Second edition, revised, corrected and with index, 2010 First published 2008 by Worth Press Ltd., The Manse, 34 South End, Bassingbourn, Hertfordshire, SG8 5NJ, UK email@example.com
© Worth Press Ltd., 2008, 2010 All rights reserved. No part of this publication may be reproduced or transmitted in any form or by any means electronic or mechanical, including photocopying, recording or any information storage and retrieval system, without permission in writing form the publisher.
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ISBN10: 1-903025-73-7 ISBN13: 978-1-903025-73-4
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Illustrations Bukvoed, via Wikipedia, 186, 203. Radomil, via Wikipedia, 190. Signal magazine, 187, 189. Stephen Turnbull, Pages 112–13; United States Department of Defense, 154, 158, 161, 163, 172–3, 182–3, 188, 193, 195, 196–7, 198–9, 200–1, 202–3, 204–5, 206–7, 208–9, 210–11, 212–13, 212–13, 216-17, back endpaper. Other illustrations PageantPix and compilers’ collections. While every effort has been made to trace copyright holders and seek permission to use illustrative material, the Publishers wish to apologize for any inadvertent errors or omissions and would be glad to rectify these in future editions.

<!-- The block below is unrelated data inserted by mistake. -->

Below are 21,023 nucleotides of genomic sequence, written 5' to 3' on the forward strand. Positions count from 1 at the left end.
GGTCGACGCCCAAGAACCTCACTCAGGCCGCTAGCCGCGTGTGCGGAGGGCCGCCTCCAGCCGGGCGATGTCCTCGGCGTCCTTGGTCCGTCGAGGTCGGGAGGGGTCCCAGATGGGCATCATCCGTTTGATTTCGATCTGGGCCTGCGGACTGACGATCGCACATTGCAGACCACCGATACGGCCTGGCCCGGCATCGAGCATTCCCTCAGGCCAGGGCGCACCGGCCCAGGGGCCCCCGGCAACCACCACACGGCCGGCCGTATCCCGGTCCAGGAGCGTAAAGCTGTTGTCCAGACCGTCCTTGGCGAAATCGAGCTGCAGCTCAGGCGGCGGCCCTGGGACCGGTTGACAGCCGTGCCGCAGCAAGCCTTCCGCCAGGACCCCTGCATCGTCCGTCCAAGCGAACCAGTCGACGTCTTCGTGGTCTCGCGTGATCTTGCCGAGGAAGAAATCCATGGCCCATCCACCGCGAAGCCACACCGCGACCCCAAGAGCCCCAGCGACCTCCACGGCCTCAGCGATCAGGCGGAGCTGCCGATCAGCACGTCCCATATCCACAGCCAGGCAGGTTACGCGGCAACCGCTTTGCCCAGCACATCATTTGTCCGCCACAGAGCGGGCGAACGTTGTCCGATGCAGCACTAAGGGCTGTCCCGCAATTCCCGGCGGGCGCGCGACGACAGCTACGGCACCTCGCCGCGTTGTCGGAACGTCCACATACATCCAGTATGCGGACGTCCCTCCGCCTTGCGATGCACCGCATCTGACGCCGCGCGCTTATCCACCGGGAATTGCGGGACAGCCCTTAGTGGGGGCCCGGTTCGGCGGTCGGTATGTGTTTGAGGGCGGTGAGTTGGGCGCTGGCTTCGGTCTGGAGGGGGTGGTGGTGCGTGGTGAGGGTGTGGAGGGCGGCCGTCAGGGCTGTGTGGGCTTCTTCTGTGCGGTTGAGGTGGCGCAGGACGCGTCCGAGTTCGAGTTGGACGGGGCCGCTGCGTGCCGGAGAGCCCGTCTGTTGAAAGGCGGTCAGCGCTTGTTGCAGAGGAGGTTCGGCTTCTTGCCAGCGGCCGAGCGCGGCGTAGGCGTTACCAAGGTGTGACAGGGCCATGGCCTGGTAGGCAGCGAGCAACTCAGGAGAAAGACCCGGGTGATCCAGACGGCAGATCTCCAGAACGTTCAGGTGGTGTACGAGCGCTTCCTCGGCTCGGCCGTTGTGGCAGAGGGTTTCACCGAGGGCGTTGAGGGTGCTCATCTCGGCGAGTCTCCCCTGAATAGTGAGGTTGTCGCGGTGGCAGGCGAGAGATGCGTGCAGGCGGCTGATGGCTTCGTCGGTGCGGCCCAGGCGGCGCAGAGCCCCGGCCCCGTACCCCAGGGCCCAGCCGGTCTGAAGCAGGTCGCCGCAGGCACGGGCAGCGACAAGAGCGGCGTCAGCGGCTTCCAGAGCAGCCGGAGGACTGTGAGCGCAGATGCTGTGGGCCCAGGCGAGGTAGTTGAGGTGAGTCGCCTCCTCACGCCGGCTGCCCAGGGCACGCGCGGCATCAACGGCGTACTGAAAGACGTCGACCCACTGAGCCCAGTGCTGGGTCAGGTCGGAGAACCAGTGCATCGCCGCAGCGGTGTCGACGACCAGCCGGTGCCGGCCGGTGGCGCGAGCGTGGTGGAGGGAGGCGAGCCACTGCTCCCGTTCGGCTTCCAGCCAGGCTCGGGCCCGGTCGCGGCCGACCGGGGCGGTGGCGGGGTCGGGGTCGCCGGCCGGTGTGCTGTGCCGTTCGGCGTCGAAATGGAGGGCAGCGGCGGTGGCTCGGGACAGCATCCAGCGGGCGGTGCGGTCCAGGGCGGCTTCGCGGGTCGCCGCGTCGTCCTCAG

Front endpaper: Eighteenth-century French ships of the line deploying on the starboard tack. Maneuvering in lines enabled an admiral to bring broadsides to bear on his opponents. Note that the flag flown is the white flag of the Bourbon (preRevolutionary) monarchy.
Back endpaper: US Marines from the 15th Marine Expeditionary Unit, aided by an armored vehicle, move toward an objective in Iraq during March 2003.
Below: The corner of a British square under attack at the Battle of Waterloo, June 18, 1815. The square formation, with ranks of infantry facing outward, proved generally successful in repelling cavalry attacks, but infantry needed to redeploy back to line to bring maximum firepower to bear on advancing enemy infantry.